fight flight freeze

3 Ways To Increase Calm by Meeray Ghaly

Modern life can be busy, filled with many pressures and expectations.

Living from a place of 'calm' can help us manage well and maintain a slow, mindful steadiness amidst the "haste" of life.

Calm is also about resilience and flexibility, an ability to return to that place when we feel thrown off course.  

In writing that, I recall the Desiderata line - 

Go placidly amid the noise and the haste, and remember what peace there may be in silence.

Here are some simple and practical ways that can help you engage the 'calm response' right now. 

 


Kind Eyes Visualisation

Spacious.

Kind.

Accepting.

Stillness.

 

A gentle and mindful practice with Dianne Poole Heller; where we can move out of the busy mind and into the restful presence of "kind eyes".

See how tuning in to the memory of a loved one's compassionate gaze feels for you? 


'4-7-8' Breathing

Harvard trained Dr Andrew Weill, describes this technique as a 'natural tranquilliser for the nervous system' - physiologically shown to help reduce tension by signalling the parasympathetic nervous system. 

It's a simple as following his steps 4-7-8 breathing. It can be helpful to practice this one if you're having trouble sleeping, or when you're feeling anxious. 

 

 

 


Tactile Self Regulating  

This is a simple exercise you can do yourself.

When we talk about stress; there is both helpful and unhelpful stress.

If you're in a dangerous situation, the automatic stress response in the brain activates to do whatever is needed for our survival. This may look like getting you out of danger and to safety (hyper-aroused), or to 'shut down' psychologically to separate from experience (hypo-aroused), again a survival mechanism. 

You may have heard of the fight, flight, freeze, fawn response? This is the sympathetic nervous system in action.  

Unhelpful stress on the other hand is to feel these sorts of feelings and tensions, numbness, shut down and intense fear in the absence of current threat. Where you may observe in yourself different sensations, tightness in your chest, shoulders freezing up - your neck tightening, breathing becomes shallow, there is sensitivity to noise and changes in the environment, you realise you're holding on tightly, heart begins to race, back pain, grinding teeth, dry mouth etc, it may also feel like fatigue, light headed, "spacey", zoned out, for some it even feels like time has slowed down and a feeling of disassociation, no longer being in the room, or in their body. 

It can be very unsettling and distressing. 

Can you recall when you felt stress take over?

What are the ways it shows up for you?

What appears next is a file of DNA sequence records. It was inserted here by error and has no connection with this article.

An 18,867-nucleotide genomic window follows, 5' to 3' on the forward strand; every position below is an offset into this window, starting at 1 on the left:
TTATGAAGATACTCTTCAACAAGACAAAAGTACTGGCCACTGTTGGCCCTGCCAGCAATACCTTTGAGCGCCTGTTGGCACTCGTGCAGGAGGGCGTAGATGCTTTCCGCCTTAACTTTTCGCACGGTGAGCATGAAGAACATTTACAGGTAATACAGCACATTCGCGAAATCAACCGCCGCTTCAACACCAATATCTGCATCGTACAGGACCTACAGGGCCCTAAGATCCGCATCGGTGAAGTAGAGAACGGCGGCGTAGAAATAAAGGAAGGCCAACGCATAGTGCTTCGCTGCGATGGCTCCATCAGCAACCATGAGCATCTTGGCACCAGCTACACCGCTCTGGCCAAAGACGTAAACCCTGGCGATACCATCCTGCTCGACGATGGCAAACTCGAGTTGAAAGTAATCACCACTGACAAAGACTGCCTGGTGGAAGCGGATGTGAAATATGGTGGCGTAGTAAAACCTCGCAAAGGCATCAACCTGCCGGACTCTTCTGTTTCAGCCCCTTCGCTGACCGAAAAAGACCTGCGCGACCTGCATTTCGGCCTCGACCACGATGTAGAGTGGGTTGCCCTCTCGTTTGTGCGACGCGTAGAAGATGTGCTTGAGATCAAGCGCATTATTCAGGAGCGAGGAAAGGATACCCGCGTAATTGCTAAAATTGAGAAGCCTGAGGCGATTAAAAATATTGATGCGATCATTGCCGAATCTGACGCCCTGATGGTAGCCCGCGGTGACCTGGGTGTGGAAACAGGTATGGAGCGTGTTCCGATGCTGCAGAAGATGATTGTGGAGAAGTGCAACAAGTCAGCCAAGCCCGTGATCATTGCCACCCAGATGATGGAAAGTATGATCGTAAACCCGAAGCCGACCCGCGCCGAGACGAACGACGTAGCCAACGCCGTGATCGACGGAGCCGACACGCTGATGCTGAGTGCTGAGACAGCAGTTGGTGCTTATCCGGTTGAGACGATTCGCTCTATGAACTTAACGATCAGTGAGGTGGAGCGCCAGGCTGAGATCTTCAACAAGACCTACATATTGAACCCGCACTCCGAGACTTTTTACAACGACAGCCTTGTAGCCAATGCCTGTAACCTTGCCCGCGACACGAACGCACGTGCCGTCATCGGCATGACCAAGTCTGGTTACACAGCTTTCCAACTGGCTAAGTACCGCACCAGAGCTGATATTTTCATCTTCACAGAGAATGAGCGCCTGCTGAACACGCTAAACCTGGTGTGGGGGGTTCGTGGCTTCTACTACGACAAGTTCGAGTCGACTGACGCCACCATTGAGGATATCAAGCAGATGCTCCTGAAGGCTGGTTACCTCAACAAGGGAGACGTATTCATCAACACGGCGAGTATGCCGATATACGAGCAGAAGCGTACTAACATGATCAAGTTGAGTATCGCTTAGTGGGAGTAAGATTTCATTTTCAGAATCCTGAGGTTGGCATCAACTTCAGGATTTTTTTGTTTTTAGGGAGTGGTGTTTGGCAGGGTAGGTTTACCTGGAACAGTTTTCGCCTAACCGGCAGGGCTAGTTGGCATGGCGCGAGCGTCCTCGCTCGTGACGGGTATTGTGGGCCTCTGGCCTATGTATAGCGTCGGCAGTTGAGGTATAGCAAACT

How do you feel in those moments?

 


 

An Invitation

To connect with the sensation, I invite you to place your hand gently on your heart, or your cheek, or maybe on the back of your neck - wherever it feels soothing and comfortable for you. You could also cup hand one within the other, or place your palms facing upward, resting on your lap.

 

Once you are comfortable, breathe, and say

 

"(Your name), this shall pass" ...  "(Your name), this shall pass" 

 

It can be said audibly or silently,

but the point is to repeat till you notice the tension begin to subside.

This technique has a way of bringing our adult self in to support any part that's feeling fearful or unsure, that has a need for assurance and protection - and can have the effect of feeling both permission to, and safeness to let go of tension. 

Sometimes called the rest and digest system, the parasympathetic system conserves energy; as it slows the heart rate, increases intestinal and gland activity, and relaxes muscles in the gastrointestinal tract.

There are many ways to engage this parasympathetic response. For some people talking to someone about their experience helps them return to balance, and feel safe again, or it may be walking in nature, playing with a pet, making art, creating or listening to music, journalling, the soothing touch of a loved one or trusted friend or exercise. For some people this may look like centering prayer - and form part of a regular spiritual practice.

It may be a combination of many things. 

For Reflection:

What do you find soothes you and reduces tension?

Image Credit & Source here : Wind from the Sea, 1947, By Andrew Wyeth

Image Credit & Source here: Wind from the Sea, 1947, By Andrew Wyeth


Everyone is different, I guess what is most important is to find what practices soothe and nourish you, and finding ways to incorporate them into your life, so when the stress response is triggered, you are more able to draw on them.

It may help to share what you discover with a trusted friend.

 


 

With all this said, sometimes stress can become so overwhelming, and try as we may, these techniques are still not enough to feel regulated and back on track. 

Maybe the tank is empty and needs refilling. 

If you are reading this and it feels like overwhelm has been part of your life - you may wish to consider neurofeedback. 

NeurOptimal is a form of dynamical neurofeedback that is gentle and requires no effort on your part, just an openness and willingness to engage in the process of personal transformation.

Your central nervous system does the rest.

If you long to feel less reactive, more calm and spacious, I invite you to get in touch for a confidential conversation.